Academic journal article Educational Technology & Society

Using the Multi-Display Teaching System to Lower Cognitive Load

Academic journal article Educational Technology & Society

Using the Multi-Display Teaching System to Lower Cognitive Load

Article excerpt

Introduction

Teaching materials have diversified from traditional paper and whiteboards into multimedia formats often presented on projection screens. Studies (Lai, 1998; Mayer, 1993, 1997; Mayer & Gallini, 1990; Mayer & Sims, 1994) have shown that integrated multimedia instructional material is beneficial for learning. Similarly, combining text with dynamic multimedia (such as animation or videos) can result in better learning (Chanlin, 1997; Lai, 2000; Poohkay & Szabo, 1995; Rieber, 1990). To explain findings like these, Daft and Lengel (1984, 1986) proposed information richness theory, which indicates that richer communication media convey information more effectively. Liu, Liao, and Pratt (2009) integrated the technology acceptance model with information richness theory and found that the learner's degree of concentration increases as presentation formats become more diverse. These new forms of teaching materials, which integrate text, graphics, video, and audio, have been shown to engage the audience much more effectively than traditional means, promoting reading interest and willingness to learn (Vichuda, Ramamurthy, & Haseman, 2001). However, the often limited display space available for projection devices and software that is not user friendly to operate often result in multimedia instructional material being less effective. Instructional materials must often be split into separate pieces in order to fit into available display space. As multi-monitor displays mature, the corresponding software requires prior limits to be transcended and a more flexible environment for multimedia instructional material design to be constructed. This research is aimed to develop a system that supports the presentation and operation of multimedia instructional materials on multiple screens. With properly designed material, the cognitive load of learners can be effectively lowered through the use of this multi-display teaching system.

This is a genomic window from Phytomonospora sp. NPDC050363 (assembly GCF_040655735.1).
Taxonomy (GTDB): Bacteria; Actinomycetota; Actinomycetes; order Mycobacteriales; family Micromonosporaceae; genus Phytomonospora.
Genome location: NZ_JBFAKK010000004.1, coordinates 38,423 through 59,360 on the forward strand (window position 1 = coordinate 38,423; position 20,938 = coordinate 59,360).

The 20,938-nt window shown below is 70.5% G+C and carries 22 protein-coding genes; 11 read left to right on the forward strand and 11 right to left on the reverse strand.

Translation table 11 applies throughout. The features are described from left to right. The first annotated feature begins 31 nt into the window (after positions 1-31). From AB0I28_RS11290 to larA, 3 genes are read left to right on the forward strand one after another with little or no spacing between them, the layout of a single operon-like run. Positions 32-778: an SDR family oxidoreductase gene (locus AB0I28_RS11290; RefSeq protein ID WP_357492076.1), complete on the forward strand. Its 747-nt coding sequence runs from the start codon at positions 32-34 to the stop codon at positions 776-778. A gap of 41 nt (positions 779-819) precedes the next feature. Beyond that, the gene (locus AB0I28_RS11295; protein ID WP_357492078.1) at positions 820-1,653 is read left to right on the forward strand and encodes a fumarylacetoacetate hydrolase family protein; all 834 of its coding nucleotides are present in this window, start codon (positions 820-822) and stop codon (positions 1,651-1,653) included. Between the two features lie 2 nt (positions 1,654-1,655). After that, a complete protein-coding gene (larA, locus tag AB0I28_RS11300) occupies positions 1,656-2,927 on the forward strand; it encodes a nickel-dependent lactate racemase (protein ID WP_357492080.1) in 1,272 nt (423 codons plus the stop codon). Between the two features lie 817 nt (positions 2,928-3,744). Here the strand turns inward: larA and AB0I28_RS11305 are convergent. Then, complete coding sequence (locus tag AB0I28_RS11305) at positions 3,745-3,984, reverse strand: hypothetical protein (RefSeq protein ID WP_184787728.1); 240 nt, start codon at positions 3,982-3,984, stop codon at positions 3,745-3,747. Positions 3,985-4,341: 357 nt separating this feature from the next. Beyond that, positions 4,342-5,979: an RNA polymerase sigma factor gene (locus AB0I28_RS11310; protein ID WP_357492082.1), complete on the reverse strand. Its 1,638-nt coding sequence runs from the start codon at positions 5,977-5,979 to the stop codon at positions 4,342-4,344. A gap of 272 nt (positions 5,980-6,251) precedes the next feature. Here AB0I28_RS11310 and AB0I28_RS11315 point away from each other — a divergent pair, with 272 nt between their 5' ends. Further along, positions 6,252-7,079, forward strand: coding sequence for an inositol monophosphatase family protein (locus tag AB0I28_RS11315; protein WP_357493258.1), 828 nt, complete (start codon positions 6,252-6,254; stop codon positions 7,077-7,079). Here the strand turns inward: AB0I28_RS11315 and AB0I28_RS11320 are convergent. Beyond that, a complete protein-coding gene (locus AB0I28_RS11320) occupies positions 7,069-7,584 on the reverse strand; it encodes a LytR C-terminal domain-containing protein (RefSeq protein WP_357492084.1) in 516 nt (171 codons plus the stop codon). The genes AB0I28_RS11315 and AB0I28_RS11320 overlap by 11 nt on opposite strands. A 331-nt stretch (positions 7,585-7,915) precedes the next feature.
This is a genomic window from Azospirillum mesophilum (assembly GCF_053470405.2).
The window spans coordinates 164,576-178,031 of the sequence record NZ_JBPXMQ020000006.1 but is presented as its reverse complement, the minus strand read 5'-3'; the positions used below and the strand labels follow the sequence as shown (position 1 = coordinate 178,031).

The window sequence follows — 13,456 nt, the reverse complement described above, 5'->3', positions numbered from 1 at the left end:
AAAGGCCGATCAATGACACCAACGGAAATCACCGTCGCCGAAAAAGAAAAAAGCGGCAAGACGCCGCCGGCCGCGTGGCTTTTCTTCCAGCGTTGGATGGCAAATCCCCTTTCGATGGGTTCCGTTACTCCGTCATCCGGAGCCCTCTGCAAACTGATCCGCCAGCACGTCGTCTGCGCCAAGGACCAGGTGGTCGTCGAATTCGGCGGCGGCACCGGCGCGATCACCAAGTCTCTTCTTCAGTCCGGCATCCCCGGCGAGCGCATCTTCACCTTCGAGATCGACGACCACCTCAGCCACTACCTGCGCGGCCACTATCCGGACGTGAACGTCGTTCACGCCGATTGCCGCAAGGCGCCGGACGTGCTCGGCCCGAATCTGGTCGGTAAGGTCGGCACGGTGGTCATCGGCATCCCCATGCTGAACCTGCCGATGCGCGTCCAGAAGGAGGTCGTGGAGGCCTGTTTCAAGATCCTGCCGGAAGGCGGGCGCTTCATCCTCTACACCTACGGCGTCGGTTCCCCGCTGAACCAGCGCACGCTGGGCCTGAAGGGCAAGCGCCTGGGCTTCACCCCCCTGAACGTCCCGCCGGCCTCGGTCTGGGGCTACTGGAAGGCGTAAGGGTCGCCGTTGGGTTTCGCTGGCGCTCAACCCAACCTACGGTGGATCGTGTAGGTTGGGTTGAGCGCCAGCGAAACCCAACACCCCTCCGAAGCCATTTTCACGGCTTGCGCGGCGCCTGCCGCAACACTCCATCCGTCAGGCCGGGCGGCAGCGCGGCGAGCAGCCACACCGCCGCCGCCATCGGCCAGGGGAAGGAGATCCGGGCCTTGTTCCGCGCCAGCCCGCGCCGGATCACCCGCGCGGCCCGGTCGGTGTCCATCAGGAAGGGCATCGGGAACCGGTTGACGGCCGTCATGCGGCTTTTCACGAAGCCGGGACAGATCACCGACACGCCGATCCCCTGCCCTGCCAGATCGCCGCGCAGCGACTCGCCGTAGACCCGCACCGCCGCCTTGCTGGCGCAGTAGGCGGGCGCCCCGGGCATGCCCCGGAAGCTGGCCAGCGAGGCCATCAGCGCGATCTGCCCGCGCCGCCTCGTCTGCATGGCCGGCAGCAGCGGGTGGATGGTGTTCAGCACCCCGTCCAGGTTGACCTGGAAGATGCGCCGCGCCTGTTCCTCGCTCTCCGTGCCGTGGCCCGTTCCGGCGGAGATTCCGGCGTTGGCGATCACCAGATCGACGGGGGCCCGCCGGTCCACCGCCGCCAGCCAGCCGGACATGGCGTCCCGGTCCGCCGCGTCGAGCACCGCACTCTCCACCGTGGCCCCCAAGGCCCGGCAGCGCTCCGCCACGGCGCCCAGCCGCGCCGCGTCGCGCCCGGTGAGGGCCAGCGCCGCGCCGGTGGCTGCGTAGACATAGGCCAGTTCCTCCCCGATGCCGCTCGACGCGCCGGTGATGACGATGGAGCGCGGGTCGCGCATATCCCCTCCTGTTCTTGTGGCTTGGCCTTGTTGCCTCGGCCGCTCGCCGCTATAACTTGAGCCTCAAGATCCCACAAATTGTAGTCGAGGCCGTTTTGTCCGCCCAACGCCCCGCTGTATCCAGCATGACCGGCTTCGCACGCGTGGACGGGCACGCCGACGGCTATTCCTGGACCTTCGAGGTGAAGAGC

Theories of cognitive load

There are three main types of cognitive load according to previous theoretical work: intrinsic cognitive load, extraneous cognitive load, and germane cognitive load (Gerjets, Scheiter, & Cierniak, 2009; Miller 1956, Sweller, Van Merrienboer, & Paas, 1998). Intrinsic cognitive load involves the difficulties inherent in the information itself (stemming from the complexity or difficulty of or the interaction between the material to be learned) and the learners' degree of expertise (knowledge base or experience) (Sweller et al., 1998). If elements of knowledge are isolated and do not connect with other elements, intrinsic cognitive load will be lower due to this low element interactivity. Conversely, if information is not easily taught on its own and requires complex connections with other elements, learning will require more working memory (a higher intrinsic cognitive load) due to this high element interactivity. Take learning language for instance: intrinsic cognitive load is low when learners simply learn the meanings of vocabulary items that exist in a language (which has low element interactivity). When learning grammar, in contrast, element interactivity increases, because grammar constitutes the connections among vocabulary items and involves interactions in their meaning. Thus, the same teaching materials may make learners with good related-and-basic knowledge feel that the material is simple and incur little intrinsic cognitive load, while others feel that it is hard and incur more. In this way, intrinsic cognitive load is mainly affected by the connections among elements of the learning objective and by the learner's intellectual level. Intrinsic cognitive load is hard to alter by means of an instructional design for the reasons that it is mainly caused by learned objects itself (Kalyuga, 2009; Paas, Tuovinen, Tabbers, & Van Gerven, 2003).

Extraneous cognitive load mainly comes from bad material design or low-quality interfaces, which cause learners to consume additional cognitive resources on unrelated information processing during the learning activity (Paas et al. …

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